The VVWPP supports all students regardless of ethnicity, disability, sexual orientation, religion, or gender identity, in order to promote a healthy, thriving program based on respect for others. However, issues surrounding pluralism, equity, and inclusion are treated differently in France, due to its unique social, political, economic history. It is thus important to learn about these differences before you leave and to have an open mind toward them when you arrive. Indeed, the more information you have on these issues before you leave and while you’re in France, the better equipped you will be when faced with a difficult situation.
Being an American in France, you may receive additional attention depending on your background and ethnicity, which may or may not be discrimination. People might judge you based on your ethnicity, disability, sexual orientation, religion, or gender.
Before leaving, think about how to express your identity abroad. The way you define yourself in the United States might change in France and you may face stereotypes, questions and some curiosity concerning your identity.
Being in a different cultural context is a unique opportunity to change and grow. Before you leave, look up the history, culture and laws of France, talk to students who have also studied there and also go to the VWPP French page to check the links about pluralism, equity, and inclusion in Paris. Explore the different websites and learn more about Parisian culture and possible ways to express your identity in France.
You may also want to check out this link from the website “diversityabroad” with specific information about France. IES also has a comprehensive list of Diversity Resources in France.
- FirstGen students
Here is a link to the First Generation Student Study Abroad Guide.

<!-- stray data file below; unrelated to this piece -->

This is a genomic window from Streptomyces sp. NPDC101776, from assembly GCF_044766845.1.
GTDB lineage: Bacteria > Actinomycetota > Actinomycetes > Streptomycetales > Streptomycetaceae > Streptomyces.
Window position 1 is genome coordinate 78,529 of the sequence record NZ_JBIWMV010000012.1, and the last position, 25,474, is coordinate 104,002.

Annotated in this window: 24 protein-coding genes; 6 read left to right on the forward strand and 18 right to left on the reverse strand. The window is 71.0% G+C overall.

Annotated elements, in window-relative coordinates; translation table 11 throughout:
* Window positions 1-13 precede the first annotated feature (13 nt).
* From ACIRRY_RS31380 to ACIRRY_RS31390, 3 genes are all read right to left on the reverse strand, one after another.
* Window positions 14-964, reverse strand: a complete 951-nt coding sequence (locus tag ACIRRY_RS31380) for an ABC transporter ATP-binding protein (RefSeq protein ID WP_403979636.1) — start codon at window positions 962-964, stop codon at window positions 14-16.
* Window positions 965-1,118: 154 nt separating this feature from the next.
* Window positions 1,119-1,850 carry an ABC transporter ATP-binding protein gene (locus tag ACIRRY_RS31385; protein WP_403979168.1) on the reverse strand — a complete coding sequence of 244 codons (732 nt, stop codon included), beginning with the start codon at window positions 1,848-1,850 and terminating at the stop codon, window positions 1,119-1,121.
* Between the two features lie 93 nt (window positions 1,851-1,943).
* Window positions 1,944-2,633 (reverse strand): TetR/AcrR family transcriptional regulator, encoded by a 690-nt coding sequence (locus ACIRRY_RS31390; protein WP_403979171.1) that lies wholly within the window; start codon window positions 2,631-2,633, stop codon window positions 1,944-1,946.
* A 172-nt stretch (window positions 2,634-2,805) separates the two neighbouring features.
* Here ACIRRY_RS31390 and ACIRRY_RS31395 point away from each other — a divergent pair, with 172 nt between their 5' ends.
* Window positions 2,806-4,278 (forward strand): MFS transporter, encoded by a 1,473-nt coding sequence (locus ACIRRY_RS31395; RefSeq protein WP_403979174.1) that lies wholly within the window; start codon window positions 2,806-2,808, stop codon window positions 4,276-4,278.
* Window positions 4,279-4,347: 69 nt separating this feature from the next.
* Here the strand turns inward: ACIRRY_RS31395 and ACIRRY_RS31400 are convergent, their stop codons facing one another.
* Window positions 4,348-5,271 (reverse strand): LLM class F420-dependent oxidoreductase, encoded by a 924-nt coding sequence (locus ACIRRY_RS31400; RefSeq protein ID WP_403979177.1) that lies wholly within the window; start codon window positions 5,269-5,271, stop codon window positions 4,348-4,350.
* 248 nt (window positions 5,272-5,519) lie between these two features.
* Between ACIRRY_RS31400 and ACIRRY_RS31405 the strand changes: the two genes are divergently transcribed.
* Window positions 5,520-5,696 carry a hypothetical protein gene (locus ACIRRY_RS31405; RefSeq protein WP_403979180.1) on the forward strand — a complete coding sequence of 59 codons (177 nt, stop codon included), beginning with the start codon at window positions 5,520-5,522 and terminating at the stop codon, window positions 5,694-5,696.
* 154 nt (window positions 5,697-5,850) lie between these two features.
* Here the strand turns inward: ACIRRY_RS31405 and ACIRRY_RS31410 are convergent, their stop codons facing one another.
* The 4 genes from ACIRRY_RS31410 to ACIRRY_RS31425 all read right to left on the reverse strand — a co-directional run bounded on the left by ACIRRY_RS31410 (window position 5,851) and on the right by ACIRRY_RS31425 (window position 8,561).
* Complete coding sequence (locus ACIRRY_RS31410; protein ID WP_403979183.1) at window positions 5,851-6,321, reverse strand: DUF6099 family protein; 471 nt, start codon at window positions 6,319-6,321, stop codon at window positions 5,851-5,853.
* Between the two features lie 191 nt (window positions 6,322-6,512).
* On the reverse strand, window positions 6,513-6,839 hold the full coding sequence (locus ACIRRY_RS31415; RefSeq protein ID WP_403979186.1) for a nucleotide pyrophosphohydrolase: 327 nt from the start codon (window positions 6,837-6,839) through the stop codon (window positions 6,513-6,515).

- Women abroad
Although women study abroad all the time without facing serious issues, here are a few links to prepare you for what you need to know when abroad.
– Diversity abroad
– Traveling on your own
– Journey women (this site has over 55,500 female subscribers, sharing their travel stories and tips).
Mobility International is a U.S.-based national non-profit organization/ The mission of Mobility International U.S.A. (MIUSA) is to empower people with disabilities around the world through international exchange, information, technical assistance and training, and to ensure the inclusion of people with disabilities in international exchange programs.
French citizens might be interested to learn about your traditions. However, common misconceptions and misunderstandings about the role of religion in public life can occur on both sides. Go to the VWPP French page for more information about various religion.
- Race and Ethnicity
In the U.S., you might be classified by your ethnicity, but abroad, you may be identified first as an American. The people you meet will likely have an opinion about the U.S., and may be eager to tell you what they think, positive or negative.
Here is a thoughtful article published on ISA today with tips for LGBT Students Abroad, with insights from a student in Paris – click here.
Initiatives and events
The Vassar-Wesleyan program in Paris is committed to foster equity and inclusion in classrooms and offices. We believe that a diverse and inclusive community strengthens learning opportunities. This is why we offer courses focusing on gender, postcolonialism in France, race and equality as well as informal discussion meetings on the theme of identity in France. All students are welcome.
In keeping with Vassar’s and Wesleyan’s policies, we are committed to promoting diversity within our staff, hosts, students and curriculum. This webpage was created so you can find information and resources on diversity and inclusion at the VWPP, Reid Hall, and in Paris.
Here are some of the courses we offer at the VWPP:
- Women, Gender, and Sexuality, and Colonialism/Post Colonialism
- Parisian transports : mobilities, migrations and emotions
- Art and Politics : The activist artist
- France and the Maghreb: A history of colonial and postcolonial relations
- The French West Indies
- “Arabs,” Islam and political life in France (1962-2018)
- Paris Mosaic:communities to communatariasm (19thC to 21stC)?
- Refugees and the Exiled in the 20th Century
- Women, Gender and Sexuality(ies) in France
Here are some of the courses on offer at our partner universities:
- Women and reform
- Cultural construction of national identities
- Cultural sociology of the arab world
- Arts of Islam
- Migrations and interethnicity
- The history of gender
Reid Hall also organizes numerous conferences, workshops, exhibitions and roundtables on these themes.